Cable killer or not, Netflix takes a big bite out of bandwidth every night in America.
Netflix accounts for nearly 30 percent of downstream Internet traffic during peak times, more than any other source, says Sandvine Research (via Wired). Even when combined with upstream traffic, Netflix is still on top with almost a quarter of all peak Internet traffic.
In October, Sandvine found that Netflix accounted for 20 percent of peak downstream traffic. That means Netflix is getting more popular, either among existing subscribers, new subscribers or both.
This is great news for content providers -- or at least, it should be. As Sandvine notes, Netflix has overtaken BitTorrent when traffic is averaged over 24 hours. While not all BitTorrent traffic includes pirated material, the data show that people are increasingly more interested in streaming legitimate paid content than pirating it if the price is right and the delivery is convenient. Of course, TV networks and movie studios are still skittish about Netflix because it threatens their other business models, including cable, video on-demand and DVD sales.
TV service providers, meanwhile, are starting to wage their own subtle war on Netflix and other bandwidth-intensive services. This month, AT&T started enforcing bandwidth caps of 150 GB per month for DSL customers and 250 GB per month for U-Verse customers, charging $10 for every addition 50 GB once the user exceeds the cap three times. If you watch scads of streaming video, you might call it a Netflix tax.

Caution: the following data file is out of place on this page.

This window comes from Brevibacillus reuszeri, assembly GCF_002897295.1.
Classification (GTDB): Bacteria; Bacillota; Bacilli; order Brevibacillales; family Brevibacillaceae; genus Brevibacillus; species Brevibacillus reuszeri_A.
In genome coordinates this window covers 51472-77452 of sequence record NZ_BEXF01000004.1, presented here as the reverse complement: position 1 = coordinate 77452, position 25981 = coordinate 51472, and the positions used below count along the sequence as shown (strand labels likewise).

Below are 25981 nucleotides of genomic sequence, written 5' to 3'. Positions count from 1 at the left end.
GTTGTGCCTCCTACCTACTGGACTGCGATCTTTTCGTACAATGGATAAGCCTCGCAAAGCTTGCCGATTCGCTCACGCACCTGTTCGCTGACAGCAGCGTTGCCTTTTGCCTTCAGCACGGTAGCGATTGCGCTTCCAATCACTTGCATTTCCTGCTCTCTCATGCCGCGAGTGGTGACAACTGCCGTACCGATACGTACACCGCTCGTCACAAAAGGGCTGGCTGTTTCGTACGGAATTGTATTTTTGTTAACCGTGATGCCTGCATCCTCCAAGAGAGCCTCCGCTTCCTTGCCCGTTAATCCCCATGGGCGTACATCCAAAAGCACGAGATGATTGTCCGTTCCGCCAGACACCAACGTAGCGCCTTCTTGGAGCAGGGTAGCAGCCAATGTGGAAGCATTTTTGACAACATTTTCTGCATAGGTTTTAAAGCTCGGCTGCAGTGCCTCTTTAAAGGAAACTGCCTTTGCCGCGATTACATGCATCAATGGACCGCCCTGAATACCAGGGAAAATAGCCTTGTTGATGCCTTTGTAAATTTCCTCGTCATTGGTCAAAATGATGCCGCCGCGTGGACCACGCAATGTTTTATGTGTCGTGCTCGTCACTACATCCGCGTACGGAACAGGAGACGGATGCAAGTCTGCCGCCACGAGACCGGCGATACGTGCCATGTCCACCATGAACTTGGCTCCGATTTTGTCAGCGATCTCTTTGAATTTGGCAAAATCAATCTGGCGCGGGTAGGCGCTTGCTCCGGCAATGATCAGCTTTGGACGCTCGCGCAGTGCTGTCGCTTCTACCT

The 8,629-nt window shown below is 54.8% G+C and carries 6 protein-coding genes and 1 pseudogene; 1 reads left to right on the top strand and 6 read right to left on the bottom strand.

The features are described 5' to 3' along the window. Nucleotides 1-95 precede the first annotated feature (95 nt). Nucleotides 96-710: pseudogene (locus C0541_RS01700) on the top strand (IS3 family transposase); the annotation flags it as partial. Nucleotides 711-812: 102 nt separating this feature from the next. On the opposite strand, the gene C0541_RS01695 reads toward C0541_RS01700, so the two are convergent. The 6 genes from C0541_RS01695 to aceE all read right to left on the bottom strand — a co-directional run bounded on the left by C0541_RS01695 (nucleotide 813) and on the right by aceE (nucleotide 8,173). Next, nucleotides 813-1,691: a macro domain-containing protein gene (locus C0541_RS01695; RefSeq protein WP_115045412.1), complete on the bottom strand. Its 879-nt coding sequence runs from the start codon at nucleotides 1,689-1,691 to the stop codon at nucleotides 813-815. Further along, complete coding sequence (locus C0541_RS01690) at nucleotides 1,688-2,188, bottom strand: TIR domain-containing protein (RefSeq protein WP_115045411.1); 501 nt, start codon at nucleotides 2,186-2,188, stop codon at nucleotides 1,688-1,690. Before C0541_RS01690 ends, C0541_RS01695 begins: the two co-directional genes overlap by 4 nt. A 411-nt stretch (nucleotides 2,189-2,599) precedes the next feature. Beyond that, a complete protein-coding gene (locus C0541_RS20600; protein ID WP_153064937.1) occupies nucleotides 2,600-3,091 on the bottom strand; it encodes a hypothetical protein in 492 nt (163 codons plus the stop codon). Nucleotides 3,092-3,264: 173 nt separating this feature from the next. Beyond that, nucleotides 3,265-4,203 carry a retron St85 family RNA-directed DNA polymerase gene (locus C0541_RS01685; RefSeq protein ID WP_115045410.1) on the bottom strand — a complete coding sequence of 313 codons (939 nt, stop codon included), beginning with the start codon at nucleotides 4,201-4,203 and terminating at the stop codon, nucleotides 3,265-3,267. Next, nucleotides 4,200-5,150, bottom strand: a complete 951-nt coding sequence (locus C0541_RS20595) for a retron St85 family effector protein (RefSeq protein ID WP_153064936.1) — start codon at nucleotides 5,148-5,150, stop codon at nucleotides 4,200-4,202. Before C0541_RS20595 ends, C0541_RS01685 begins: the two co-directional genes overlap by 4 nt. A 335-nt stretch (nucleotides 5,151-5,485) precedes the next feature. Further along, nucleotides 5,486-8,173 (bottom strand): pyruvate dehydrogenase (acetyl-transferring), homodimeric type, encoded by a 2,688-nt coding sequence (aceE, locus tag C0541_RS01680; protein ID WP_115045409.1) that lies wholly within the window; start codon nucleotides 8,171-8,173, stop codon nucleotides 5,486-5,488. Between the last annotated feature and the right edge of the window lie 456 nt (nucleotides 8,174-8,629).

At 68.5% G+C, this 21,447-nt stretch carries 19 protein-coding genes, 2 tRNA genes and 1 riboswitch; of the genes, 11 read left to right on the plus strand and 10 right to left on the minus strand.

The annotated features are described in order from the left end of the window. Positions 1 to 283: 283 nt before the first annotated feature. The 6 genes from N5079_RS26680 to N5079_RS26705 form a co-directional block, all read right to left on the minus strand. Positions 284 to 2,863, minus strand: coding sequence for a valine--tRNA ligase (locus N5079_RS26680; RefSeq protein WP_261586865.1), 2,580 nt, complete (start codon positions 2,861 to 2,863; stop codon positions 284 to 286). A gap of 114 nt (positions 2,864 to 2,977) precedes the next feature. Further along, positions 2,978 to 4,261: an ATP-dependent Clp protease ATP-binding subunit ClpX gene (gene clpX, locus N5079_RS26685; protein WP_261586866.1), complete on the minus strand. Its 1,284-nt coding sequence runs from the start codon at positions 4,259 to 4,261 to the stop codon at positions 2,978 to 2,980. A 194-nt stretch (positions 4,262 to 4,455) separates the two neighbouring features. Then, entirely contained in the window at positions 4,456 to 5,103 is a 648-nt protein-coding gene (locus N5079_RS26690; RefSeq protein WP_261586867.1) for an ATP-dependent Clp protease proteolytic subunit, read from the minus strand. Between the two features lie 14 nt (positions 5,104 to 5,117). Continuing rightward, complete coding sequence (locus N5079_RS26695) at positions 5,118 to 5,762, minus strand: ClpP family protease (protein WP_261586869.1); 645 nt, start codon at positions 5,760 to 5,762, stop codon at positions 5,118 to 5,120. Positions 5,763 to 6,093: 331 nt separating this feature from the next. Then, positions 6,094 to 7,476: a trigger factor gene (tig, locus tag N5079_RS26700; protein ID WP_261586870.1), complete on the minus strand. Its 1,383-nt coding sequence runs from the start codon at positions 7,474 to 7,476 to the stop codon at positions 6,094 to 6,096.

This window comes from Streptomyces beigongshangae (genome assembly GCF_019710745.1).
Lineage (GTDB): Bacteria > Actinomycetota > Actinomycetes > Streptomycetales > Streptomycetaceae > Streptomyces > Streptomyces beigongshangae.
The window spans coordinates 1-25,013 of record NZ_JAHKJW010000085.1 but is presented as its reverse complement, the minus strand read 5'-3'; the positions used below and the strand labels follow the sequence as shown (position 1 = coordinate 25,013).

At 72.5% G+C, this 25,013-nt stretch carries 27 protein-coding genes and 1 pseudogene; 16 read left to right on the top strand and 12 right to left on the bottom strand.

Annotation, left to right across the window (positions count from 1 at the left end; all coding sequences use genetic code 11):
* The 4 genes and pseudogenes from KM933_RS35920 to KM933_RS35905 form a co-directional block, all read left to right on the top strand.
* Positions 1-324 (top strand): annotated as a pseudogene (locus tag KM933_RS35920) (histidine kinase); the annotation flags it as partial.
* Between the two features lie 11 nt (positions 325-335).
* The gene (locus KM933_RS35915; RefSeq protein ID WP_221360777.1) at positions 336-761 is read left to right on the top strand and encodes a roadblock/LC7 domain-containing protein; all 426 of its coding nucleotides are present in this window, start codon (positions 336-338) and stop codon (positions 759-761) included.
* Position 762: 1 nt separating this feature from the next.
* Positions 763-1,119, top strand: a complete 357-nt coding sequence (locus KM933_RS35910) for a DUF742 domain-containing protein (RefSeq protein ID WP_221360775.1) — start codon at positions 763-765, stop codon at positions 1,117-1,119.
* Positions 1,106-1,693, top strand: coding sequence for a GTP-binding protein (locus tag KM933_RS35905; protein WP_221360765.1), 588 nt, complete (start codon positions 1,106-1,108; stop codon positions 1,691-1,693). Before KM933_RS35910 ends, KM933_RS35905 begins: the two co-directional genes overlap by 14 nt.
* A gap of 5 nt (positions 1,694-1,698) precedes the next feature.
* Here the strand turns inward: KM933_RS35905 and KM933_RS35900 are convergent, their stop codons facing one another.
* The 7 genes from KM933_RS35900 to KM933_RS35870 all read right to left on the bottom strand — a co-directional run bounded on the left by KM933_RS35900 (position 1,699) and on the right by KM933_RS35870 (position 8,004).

Netflix also got into a spat with Comcast last December over the delivery of streaming video traffic to subscribers. Comcast wanted more money from Level 3, an Internet transit provider that delivers Netflix content, and Netflix tried to paint Comcast's demands as anti-consumer. The issue is more complicated than that, but it underscores the tension between Netflix and Internet service providers, whose television business is threatened by streaming video. In January, Netflix riled up ISPs again by ranking their bandwidth performance.
This is only going to get uglier over time, especially if Netflix keeps gobbling up a bigger piece of the bandwidth pie. But for now, just sit back, relax, and enjoy your "Parks and Recreation" reruns with everybody else.